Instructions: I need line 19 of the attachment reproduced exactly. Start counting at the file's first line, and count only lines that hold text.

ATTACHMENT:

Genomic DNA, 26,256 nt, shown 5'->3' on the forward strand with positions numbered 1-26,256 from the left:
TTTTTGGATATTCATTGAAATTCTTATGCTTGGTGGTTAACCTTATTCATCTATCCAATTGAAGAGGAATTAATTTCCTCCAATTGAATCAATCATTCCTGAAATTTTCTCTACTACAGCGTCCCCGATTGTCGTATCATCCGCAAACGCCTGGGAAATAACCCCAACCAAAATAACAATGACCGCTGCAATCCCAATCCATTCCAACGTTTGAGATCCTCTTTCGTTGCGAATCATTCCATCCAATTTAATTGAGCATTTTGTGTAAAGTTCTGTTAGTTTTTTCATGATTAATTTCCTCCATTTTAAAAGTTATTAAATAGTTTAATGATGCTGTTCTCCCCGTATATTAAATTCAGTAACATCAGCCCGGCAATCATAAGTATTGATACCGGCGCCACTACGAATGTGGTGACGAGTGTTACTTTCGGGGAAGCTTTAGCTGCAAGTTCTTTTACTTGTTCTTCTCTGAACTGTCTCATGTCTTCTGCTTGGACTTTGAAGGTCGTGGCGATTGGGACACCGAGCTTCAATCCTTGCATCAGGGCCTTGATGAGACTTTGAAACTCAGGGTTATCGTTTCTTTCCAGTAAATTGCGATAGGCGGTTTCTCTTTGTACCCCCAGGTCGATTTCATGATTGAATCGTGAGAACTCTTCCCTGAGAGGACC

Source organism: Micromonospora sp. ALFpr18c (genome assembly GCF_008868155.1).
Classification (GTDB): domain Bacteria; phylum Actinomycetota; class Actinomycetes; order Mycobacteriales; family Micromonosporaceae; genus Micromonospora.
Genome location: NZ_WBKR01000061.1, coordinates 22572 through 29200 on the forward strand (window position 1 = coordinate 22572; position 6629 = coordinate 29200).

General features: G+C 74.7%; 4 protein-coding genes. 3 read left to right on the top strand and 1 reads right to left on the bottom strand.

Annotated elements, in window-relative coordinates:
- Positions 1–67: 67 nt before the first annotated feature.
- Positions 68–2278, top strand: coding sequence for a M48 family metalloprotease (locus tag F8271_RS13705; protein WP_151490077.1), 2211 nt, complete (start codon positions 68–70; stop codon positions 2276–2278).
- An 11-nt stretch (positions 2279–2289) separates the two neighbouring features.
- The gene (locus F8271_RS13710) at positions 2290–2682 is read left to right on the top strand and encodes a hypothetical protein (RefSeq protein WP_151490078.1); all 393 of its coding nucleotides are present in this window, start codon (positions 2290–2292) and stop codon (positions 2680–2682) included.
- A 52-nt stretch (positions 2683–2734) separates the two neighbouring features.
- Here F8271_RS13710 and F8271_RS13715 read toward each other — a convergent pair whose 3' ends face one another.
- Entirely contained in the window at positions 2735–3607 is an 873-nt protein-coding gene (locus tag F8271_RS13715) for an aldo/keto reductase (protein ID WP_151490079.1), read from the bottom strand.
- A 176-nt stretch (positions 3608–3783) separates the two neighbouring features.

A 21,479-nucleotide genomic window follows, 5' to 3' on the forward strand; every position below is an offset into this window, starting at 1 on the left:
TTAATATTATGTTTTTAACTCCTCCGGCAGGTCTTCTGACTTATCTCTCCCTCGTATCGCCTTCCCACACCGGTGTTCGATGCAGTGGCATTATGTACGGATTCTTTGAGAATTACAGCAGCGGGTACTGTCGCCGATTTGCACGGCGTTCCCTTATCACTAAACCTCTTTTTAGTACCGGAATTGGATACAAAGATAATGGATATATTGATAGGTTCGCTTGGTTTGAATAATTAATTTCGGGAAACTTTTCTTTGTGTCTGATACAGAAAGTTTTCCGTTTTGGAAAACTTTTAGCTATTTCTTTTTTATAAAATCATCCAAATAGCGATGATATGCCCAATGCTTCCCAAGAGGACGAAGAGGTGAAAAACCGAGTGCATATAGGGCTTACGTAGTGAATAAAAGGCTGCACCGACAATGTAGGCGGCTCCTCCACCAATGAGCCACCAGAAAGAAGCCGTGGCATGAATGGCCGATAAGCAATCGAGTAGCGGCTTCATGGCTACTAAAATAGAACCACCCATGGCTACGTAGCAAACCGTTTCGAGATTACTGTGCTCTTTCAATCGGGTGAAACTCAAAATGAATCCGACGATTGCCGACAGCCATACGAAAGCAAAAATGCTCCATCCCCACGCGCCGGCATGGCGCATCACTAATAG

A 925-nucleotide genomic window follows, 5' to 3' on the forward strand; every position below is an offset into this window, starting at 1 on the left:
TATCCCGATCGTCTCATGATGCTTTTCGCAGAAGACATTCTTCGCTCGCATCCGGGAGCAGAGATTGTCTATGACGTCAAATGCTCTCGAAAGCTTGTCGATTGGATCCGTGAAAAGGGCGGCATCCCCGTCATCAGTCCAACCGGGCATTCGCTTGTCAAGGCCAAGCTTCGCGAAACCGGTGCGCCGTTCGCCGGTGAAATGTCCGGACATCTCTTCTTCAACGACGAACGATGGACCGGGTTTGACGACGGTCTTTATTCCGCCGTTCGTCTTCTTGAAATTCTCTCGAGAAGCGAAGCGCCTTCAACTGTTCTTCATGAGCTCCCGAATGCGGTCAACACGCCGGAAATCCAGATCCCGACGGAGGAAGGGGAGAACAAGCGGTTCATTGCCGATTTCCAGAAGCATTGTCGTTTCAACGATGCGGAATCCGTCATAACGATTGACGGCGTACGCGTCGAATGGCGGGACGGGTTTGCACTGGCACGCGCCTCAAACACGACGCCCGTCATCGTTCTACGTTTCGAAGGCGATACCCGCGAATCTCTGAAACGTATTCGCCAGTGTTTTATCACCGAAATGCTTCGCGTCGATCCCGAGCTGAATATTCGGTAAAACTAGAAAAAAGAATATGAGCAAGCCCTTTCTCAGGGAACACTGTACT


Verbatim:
TATCCCGATCGTCTCATGATGCTTTTCGCAGAAGACATTCTTCGCTCGCATCCGGGAGCAGAGATTGTCTATGACGTCAAATGCTCTCGAAAGCTTGTCGATTGGATCCGTGAAAAGGGCGGCATCCCCGTCATCAGTCCAACCGGGCATTCGCTTGTCAAGGCCAAGCTTCGCGAAACCGGTGCGCCGTTCGCCGGTGAAATGTCCGGACATCTCTTCTTCAACGACGAACGATGGACCGGGTTTGACGACGGTCTTTATTCCGCCGTTCGTCTTCTTGAAATTCTCTCGAGAAGCGAAGCGCCTTCAACTGTTCTTCATGAGCTCCCGAATGCGGTCAACACGCCGGAAATCCAGATCCCGACGGAGGAAGGGGAGAACAAGCGGTTCATTGCCGATTTCCAGAAGCATTGTCGTTTCAACGATGCGGAATCCGTCATAACGATTGACGGCGTACGCGTCGAATGGCGGGACGGGTTTGCACTGGCACGCGCCTCAAACACGACGCCCGTCATCGTTCTACGTTTCGAAGGCGATACCCGCGAATCTCTGAAACGTATTCGCCAGTGTTTTATCACCGAAATGCTTCGCGTCGATCCCGAGCTGAATATTCGGTAAAACTAGAAAAAAGAATATGAGCAAGCCCTTTCTCAGGGAACACTGTACT